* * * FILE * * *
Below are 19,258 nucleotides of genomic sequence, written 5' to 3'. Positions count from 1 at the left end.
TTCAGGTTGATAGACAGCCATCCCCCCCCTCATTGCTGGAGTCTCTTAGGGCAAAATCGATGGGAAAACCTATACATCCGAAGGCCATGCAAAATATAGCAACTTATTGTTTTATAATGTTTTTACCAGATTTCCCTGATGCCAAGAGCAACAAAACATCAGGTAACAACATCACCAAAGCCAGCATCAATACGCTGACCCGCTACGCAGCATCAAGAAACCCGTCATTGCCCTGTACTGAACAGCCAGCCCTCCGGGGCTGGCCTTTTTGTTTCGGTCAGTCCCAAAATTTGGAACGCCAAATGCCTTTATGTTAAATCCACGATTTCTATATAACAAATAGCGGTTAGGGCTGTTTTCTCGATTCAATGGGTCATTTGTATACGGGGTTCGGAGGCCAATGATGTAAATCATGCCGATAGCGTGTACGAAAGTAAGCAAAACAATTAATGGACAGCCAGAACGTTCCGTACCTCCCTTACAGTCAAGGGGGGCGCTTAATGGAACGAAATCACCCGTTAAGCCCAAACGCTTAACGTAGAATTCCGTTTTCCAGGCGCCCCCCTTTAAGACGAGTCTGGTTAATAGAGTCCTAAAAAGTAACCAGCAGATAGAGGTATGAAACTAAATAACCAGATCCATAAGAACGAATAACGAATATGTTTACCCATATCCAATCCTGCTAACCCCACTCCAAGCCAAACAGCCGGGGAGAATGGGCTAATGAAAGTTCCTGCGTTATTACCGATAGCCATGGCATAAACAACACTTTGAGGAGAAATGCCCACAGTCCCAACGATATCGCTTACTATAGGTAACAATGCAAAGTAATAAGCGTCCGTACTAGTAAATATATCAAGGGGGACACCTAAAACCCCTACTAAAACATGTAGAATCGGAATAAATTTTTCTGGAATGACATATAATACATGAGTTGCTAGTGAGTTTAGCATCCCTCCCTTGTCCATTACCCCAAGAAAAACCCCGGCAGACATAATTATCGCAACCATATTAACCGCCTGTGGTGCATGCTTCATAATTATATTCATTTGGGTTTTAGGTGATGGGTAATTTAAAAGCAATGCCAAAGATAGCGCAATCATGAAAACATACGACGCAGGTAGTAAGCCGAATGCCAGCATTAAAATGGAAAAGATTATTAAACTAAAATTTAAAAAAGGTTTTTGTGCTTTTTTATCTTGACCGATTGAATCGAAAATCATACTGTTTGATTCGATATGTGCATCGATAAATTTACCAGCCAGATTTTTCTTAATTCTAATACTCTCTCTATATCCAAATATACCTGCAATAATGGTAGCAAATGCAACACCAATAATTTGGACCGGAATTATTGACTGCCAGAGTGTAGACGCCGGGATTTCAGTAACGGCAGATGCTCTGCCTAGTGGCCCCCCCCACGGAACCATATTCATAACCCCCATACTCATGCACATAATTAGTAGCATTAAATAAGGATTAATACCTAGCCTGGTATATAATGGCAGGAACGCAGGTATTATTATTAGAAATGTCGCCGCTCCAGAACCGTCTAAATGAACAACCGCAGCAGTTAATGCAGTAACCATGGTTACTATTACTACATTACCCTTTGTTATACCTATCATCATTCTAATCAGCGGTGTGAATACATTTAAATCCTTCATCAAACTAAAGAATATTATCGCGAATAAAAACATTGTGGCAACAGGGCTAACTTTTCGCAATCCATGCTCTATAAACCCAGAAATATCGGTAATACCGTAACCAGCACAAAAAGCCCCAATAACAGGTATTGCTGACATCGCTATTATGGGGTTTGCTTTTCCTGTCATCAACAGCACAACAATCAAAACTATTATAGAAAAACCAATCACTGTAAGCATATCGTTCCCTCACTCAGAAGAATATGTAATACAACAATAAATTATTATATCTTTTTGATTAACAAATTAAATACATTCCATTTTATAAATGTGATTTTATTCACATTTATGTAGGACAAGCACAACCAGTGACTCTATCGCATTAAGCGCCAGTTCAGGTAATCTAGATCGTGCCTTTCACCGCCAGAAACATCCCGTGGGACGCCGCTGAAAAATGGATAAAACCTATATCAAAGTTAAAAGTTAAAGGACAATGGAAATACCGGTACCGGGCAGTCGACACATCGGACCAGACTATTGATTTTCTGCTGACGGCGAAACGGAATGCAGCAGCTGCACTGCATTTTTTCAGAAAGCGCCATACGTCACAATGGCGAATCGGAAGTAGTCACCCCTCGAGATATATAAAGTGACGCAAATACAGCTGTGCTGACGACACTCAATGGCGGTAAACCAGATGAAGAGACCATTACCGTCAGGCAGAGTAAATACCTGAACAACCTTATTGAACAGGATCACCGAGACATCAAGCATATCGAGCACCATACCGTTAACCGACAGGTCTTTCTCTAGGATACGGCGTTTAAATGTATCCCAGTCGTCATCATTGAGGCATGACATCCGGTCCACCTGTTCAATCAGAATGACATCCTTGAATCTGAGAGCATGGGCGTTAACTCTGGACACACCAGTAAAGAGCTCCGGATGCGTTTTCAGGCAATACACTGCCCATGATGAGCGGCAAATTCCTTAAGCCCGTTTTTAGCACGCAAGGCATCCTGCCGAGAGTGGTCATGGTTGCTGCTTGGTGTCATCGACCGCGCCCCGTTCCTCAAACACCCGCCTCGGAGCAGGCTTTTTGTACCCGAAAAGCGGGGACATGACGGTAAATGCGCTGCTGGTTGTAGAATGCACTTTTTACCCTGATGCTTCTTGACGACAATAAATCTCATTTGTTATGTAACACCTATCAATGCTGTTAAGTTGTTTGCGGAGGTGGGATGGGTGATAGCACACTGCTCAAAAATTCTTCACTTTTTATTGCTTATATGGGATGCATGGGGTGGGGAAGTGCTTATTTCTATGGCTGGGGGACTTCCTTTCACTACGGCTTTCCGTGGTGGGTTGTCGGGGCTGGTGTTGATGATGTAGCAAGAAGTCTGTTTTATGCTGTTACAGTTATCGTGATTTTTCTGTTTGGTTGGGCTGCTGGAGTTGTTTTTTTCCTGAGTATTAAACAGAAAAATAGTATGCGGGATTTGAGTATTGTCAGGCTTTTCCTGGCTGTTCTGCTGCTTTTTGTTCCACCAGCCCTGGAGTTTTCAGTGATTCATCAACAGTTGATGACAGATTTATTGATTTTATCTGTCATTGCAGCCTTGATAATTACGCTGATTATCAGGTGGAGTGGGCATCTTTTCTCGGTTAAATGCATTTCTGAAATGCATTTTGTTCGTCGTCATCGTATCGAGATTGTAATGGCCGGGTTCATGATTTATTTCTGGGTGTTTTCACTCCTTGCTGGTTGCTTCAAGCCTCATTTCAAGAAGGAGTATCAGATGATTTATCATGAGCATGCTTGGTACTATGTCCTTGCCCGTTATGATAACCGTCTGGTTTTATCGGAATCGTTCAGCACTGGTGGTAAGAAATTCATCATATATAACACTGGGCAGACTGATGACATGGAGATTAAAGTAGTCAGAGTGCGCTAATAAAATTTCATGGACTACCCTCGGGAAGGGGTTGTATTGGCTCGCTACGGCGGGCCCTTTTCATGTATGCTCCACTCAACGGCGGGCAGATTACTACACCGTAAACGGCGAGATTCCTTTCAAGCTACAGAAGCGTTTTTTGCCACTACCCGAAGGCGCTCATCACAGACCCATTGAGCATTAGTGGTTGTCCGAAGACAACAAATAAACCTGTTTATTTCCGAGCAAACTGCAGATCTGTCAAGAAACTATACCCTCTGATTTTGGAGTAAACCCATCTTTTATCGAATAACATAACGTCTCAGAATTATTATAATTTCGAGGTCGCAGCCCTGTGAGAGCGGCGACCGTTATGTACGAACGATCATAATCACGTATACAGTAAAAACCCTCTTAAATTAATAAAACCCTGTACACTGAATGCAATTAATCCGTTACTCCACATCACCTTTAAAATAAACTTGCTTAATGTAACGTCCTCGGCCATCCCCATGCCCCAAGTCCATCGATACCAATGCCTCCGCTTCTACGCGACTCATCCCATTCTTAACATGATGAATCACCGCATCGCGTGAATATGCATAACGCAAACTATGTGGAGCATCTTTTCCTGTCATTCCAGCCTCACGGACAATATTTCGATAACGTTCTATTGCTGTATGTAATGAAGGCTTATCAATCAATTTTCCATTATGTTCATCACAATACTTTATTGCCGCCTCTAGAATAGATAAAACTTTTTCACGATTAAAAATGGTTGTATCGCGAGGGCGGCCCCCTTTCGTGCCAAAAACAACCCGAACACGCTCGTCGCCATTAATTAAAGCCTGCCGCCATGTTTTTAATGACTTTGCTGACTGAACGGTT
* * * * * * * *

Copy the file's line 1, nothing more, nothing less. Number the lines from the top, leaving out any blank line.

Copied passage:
Below are 19,258 nucleotides of genomic sequence, written 5' to 3'. Positions count from 1 at the left end.